T-Mobile still has some serious explaining to do when the case does make it to a courtroom, especially in regard to the level it allegedly went to in order to deceive customers. Rich said T-Mobile buried the third-party charges in consumers' phone bills, sometimes hundreds of pages deep. When consumers finally began to track down the charges and complain to T-Mobile, the mobile carrier refused refunds to some, gave partial refunds to others, and instructed the rest to seek refunds directly from the third-party merchants. 

What's unclear — and what Rich and others on the conference call declined to comment on — is whether the lawsuit will impact the potential T-Mobile/Sprint merger.

Updated at 5:00pm ETwith comment from T-Mobile.


Topic: Mobility

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  • This one should be referred to the Justice Department

    If the allegations are true, then the proper response is criminal prosecution rather than a mere lawsuit (the FTC has no prosecutorial authority).
    John L. Ries
    • RICO

      charge them under RICO for extortion and grand theft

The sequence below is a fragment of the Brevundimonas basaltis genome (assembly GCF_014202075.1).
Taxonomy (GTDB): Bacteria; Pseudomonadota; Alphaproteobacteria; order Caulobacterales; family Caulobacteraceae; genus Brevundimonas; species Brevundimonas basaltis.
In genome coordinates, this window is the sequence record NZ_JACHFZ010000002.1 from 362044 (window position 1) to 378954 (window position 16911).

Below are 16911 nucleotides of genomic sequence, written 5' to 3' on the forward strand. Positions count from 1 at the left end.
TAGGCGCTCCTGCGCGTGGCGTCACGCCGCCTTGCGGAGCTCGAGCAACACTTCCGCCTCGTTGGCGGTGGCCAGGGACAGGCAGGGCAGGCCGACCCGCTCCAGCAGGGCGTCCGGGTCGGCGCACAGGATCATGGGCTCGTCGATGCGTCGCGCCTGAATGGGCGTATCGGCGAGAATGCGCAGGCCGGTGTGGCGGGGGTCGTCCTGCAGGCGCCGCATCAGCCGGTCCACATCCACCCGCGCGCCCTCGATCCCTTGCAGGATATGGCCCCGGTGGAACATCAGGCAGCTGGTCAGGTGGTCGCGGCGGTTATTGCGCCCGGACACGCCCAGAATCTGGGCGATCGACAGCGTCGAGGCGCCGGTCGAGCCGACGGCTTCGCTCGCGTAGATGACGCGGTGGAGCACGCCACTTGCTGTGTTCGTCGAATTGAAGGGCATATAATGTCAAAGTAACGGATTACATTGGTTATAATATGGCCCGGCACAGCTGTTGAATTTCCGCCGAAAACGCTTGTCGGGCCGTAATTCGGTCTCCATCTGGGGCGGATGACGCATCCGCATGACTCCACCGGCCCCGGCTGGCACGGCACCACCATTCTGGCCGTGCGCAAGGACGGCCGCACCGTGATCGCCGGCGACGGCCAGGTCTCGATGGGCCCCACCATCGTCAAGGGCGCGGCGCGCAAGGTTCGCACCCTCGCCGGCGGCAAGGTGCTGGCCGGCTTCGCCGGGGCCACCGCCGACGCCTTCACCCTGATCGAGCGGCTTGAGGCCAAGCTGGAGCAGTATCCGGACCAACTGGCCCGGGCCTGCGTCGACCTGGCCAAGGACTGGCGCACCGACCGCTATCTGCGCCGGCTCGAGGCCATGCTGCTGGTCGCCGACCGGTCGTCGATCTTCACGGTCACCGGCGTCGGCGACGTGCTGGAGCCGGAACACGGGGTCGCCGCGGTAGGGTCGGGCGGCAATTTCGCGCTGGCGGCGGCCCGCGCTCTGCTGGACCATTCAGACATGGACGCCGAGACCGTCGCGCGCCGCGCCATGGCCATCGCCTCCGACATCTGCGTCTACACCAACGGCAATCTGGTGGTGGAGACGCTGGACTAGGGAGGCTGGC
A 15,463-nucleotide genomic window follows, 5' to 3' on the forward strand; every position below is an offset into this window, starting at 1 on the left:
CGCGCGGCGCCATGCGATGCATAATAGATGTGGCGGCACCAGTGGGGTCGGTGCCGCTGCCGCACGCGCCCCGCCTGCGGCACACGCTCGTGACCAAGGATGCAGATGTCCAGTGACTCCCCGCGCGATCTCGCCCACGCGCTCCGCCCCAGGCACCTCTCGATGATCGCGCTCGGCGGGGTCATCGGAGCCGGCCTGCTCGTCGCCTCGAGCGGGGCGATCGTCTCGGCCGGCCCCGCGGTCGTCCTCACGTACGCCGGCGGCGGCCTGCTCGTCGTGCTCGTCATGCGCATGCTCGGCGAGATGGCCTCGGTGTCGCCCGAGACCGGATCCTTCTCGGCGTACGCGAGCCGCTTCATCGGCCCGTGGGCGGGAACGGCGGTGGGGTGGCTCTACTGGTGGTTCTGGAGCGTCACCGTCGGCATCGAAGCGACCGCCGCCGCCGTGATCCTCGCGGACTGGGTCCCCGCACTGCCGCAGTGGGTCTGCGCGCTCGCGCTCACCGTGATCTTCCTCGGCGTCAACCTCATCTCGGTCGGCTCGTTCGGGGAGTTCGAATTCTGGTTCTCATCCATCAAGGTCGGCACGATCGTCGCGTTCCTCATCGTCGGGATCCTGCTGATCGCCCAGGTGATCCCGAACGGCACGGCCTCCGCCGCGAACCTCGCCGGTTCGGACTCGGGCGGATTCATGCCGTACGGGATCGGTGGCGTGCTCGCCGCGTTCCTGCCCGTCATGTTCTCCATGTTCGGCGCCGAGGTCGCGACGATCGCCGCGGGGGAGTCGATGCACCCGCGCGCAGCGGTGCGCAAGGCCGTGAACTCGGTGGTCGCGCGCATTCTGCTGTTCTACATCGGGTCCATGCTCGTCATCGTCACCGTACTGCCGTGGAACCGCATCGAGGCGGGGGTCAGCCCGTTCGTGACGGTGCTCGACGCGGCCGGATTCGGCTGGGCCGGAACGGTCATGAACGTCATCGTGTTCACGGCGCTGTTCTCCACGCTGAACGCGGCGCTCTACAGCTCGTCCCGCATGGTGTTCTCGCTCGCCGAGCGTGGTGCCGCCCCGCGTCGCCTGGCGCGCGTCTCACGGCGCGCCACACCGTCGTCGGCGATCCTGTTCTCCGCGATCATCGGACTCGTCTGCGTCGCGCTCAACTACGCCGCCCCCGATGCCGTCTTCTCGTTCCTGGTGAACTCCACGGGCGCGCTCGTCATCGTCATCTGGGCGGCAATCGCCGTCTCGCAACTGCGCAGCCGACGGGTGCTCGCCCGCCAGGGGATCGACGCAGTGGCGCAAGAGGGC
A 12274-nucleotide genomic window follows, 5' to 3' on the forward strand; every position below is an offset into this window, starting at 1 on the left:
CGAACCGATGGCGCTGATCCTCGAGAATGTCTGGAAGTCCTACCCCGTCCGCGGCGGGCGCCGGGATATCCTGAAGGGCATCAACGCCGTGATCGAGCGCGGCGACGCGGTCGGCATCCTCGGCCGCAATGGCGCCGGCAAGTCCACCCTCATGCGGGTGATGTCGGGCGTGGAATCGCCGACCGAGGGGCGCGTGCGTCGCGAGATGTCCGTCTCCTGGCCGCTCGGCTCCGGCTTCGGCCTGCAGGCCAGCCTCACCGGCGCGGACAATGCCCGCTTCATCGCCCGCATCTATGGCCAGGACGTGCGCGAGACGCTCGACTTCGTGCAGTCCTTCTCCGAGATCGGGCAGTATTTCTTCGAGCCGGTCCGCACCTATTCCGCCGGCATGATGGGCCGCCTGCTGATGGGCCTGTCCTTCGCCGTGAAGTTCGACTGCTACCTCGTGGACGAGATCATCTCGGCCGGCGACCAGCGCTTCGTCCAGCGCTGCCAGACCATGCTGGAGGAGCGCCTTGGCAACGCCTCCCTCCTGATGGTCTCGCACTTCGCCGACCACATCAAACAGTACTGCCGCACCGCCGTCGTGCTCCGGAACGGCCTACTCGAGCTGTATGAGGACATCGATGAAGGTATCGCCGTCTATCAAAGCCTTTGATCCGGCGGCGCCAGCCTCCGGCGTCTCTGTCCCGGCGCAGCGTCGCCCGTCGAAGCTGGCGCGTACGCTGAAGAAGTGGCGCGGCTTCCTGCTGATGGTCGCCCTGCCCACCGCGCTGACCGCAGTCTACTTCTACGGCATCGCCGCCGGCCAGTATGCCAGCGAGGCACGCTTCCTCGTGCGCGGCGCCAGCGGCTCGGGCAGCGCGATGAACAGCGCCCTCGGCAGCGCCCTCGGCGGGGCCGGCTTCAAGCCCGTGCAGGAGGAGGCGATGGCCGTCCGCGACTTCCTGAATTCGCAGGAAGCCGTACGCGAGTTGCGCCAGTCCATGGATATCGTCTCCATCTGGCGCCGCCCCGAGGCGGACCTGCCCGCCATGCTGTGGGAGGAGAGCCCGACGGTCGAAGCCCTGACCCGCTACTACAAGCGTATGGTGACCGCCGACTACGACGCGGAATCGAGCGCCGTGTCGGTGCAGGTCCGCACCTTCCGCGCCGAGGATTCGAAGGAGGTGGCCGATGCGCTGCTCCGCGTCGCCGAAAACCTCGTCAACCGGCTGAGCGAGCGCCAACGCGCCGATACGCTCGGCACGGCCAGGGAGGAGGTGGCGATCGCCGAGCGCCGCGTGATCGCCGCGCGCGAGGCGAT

• If RICO is applicable...

        ...then senior management and any culpable directors should be prosecuted personally, giving the stockholders an opportunity to put the company on a more honest footing after the crooks are removed and jailed.

        We don't have enough competition in the mobile sector as it is; so I would be loath to take the fourth largest provider out of the picture.
        John L. Ries
  • It's acceptable to be a thief and scam artist in today's business

    Look at all the so-called reputable companies who pull every trick in the book to deceive consumers, ranging from telcos to banks to retailers. 9 out of 10 Android apps have embedded spyware, the number is only slightly less on the Apple side. Tech companies think nothing of downloading spyware to your PC in everything from installers to paid commercial software.

    In short, it is completely acceptable in today's business climate to be a scammer and a thief. Consumers don't seem to care anymore, or they are too busy watching deceptive TV ads instead of reading Consumer Reports or even a newspaper article.